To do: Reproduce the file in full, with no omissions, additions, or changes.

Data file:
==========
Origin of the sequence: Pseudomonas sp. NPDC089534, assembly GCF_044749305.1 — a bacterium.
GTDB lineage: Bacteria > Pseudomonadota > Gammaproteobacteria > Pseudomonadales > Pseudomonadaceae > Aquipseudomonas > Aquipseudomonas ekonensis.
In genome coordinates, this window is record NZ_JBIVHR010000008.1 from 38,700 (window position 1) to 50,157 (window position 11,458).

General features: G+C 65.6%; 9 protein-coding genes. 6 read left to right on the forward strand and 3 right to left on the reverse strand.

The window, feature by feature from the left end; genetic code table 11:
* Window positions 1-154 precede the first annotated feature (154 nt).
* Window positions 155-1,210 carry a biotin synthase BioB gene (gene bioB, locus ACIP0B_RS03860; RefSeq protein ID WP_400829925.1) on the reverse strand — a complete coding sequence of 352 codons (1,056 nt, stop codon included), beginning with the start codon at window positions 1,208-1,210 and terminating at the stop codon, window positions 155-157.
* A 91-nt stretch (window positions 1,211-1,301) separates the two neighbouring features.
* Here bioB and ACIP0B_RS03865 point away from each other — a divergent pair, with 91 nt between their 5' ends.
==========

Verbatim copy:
Origin of the sequence: Pseudomonas sp. NPDC089534, assembly GCF_044749305.1 — a bacterium.
GTDB lineage: Bacteria > Pseudomonadota > Gammaproteobacteria > Pseudomonadales > Pseudomonadaceae > Aquipseudomonas > Aquipseudomonas ekonensis.
In genome coordinates, this window is record NZ_JBIVHR010000008.1 from 38,700 (window position 1) to 50,157 (window position 11,458).

General features: G+C 65.6%; 9 protein-coding genes. 6 read left to right on the forward strand and 3 right to left on the reverse strand.

The window, feature by feature from the left end; genetic code table 11:
* Window positions 1-154 precede the first annotated feature (154 nt).
* Window positions 155-1,210 carry a biotin synthase BioB gene (gene bioB, locus ACIP0B_RS03860; RefSeq protein ID WP_400829925.1) on the reverse strand — a complete coding sequence of 352 codons (1,056 nt, stop codon included), beginning with the start codon at window positions 1,208-1,210 and terminating at the stop codon, window positions 155-157.
* A 91-nt stretch (window positions 1,211-1,301) separates the two neighbouring features.
* Here bioB and ACIP0B_RS03865 point away from each other — a divergent pair, with 91 nt between their 5' ends.